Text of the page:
95m stock withdrawal led to open collapse

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    $95m Stock Withdrawal led to Open Collapse

    Richard Gluyas and Paige Taylor | April 12, 2008

    MINING entrepreneur Norman Seckold's withdrawal of $95 million worth of stock from Opes Prime is believed to have beenthe catalyst for the stockbroker's ultimate demise.

    Mr Seckold, who helped to engineer a $US1.1 billion ($1.2 billion) merger last year between his Bolnisi Gold and Palmarejo groups with Canadian silver miner Coeur d'Alene Mines, is understood to have recovered his stock. But his decision to do so prompted a successful approach by Opes to its lender, ANZ, to extend a replacement line of credit last month.

    When ANZ inspected Opes's books, "irregularities" were uncovered that eventually forced the bank to appoint areceiver.

    Mr Seckold could not be reached for comment yesterday. There is no suggestion he knew Opes was in trouble.

    Greek investor Nick Mitris has also moved to centre-stage in the Opes Prime drama. His account is understood to have been one of six problem accounts that owe the collapsed broker $128 million.

    Mr Mitris, recently valued at $201million, made a fortune with his brother-in-law Nick Balagiannis in 1997 by selling their video-game business, Olympic Amusements, for $170 million.

    He now concentrates on playing the stock market and keeping an eye on his Queensland prawn farm.

    While Mr Mitris's Opes debt falls well short of that of the broker's biggest customer, Sydney lawyer Chris Murphy, he is still a significant player understood to owe Opes about $10 million to $12 million. Mr Mitris did not return calls yesterday.

    Opes chief operating officer Dean Boyle was interviewed yesterday by investigators from the Australian Securities and Investments Commission as part of its investigation into the collapse.

    In Singapore, underworld figure turned industrial mediator Mick Gatto, who went overseas to uncover supposedly hidden funds on behalf of Opes clients, dined at Checkers at the Hilton with associates Matt Tomas and John Khoury before his flight home to Melbourne last night.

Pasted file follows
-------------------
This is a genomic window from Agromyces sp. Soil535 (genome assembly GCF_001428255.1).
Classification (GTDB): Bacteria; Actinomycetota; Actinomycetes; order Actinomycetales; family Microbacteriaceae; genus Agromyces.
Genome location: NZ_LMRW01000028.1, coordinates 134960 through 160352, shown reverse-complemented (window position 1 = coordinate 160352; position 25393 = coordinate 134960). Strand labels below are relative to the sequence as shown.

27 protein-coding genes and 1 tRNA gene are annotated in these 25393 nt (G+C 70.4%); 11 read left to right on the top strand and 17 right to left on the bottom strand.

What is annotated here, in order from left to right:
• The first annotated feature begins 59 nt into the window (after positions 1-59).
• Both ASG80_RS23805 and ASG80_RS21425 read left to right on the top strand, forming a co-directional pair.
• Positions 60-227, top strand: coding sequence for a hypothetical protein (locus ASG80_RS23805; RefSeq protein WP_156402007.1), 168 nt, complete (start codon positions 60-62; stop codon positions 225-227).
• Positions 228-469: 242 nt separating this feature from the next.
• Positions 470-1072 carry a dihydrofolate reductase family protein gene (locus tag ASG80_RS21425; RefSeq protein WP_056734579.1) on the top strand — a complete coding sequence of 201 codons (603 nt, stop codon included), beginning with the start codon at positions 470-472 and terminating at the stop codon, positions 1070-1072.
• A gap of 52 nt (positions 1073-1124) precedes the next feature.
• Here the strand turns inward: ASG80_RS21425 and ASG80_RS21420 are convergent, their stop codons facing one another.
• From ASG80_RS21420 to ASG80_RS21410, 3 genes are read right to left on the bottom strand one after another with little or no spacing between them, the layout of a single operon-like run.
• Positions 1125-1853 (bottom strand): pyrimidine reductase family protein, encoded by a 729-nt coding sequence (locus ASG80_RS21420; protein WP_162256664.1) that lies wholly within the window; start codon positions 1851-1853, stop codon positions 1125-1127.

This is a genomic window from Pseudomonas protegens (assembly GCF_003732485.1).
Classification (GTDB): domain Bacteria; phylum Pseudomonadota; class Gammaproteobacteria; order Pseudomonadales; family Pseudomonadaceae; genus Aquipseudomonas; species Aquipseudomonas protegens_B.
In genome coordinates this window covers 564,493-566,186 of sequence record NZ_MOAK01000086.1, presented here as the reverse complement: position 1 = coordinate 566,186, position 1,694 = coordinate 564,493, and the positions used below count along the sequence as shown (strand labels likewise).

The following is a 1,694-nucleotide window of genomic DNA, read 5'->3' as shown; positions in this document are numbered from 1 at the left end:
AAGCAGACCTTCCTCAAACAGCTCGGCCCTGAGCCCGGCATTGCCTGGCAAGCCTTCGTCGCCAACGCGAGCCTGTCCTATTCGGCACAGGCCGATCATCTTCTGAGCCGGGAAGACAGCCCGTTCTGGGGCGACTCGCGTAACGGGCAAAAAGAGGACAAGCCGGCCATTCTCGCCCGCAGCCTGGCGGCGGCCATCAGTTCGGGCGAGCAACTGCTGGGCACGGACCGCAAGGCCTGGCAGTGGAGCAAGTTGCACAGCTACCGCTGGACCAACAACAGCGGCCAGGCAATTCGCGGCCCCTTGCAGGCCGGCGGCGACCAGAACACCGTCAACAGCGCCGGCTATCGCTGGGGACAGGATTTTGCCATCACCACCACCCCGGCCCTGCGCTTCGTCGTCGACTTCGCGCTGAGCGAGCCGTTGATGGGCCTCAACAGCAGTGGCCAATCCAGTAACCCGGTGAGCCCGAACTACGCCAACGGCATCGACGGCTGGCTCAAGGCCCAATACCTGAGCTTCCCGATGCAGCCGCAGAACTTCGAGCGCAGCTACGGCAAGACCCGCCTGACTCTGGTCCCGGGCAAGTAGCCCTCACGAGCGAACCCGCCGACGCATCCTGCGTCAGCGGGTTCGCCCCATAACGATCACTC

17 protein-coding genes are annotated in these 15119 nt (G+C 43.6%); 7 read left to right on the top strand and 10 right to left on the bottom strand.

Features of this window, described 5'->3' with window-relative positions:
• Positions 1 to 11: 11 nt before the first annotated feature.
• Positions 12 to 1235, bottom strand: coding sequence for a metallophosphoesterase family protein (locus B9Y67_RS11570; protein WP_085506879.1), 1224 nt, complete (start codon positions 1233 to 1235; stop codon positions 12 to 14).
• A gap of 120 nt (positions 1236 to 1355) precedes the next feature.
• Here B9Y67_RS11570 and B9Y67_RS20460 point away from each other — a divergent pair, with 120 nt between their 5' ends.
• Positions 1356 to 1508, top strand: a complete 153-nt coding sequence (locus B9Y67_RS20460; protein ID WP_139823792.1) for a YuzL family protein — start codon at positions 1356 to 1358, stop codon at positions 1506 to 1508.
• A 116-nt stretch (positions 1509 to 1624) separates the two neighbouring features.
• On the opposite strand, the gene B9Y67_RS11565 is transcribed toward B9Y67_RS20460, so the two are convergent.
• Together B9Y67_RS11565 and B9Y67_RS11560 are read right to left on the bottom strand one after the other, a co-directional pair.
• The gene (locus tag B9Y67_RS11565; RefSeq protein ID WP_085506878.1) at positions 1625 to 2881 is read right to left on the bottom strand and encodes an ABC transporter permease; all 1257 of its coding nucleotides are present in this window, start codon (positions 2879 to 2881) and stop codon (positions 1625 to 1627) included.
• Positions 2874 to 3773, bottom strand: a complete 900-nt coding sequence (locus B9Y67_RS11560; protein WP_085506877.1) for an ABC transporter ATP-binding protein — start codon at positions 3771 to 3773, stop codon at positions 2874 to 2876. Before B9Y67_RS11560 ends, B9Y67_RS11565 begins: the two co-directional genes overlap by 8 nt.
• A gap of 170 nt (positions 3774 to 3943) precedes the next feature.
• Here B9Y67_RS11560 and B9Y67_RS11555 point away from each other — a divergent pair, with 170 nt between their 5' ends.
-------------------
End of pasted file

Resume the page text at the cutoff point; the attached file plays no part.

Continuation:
Mr Gatto said "it's mission accomplished" a day after securing a meeting with Opes's most prominent figures in Singapore: Gordon Browne, Jay Moghe and Raj Maiden. After a 75-minute explanation from the trio, Mr Gatto said he was satisfied there were no hidden assets to be extracted on behalf of his clients. He said they were "as innocent as the victims". "We have spoken to all our clients and they are happy with the situation," he said.

    Mr Gatto said he did not wish to comment on reports that drug lord Tony Mokbel's money had been invested in Opes and that it precipitated the collapse. "He's no friend of mine," Mr Gatto said.

    At Thursday's meeting, Mr Browne made it clear he believed Opes collapsed because of the combined effects of the activities of Opes subsidiary Hawkeswood and the accounts of clients, including Mr Murphy and Mr Mitris.

    Mr Browne said after the meeting he had given Mr Gatto the same information he had given the receivers, Deloitte, and had nothing to hide. At one point during the meeting, Mr Gatto interrupted the trio, saying: "I think I've heard enough, you guys seem pretty reasonable."

    Mr Browne believed the collapse had occurred "through sheer stupidity and the failure to properly exercise margin calls".

    "Several clients have been largely responsible for the fall and there have been some activities in the Hawkeswood account that need to be looked at in more detail," he said.

    Mr Moghe maintained he was not responsible for or aware of suspicious transactions that preceded the collapse.

    The sole director and shareholder of British Virgin Islands-registered company Riqueza, he said he had last week begun "handing in" documentation, ownership and directorships relating to Opes. "The bulk of it is done, actually," he said.
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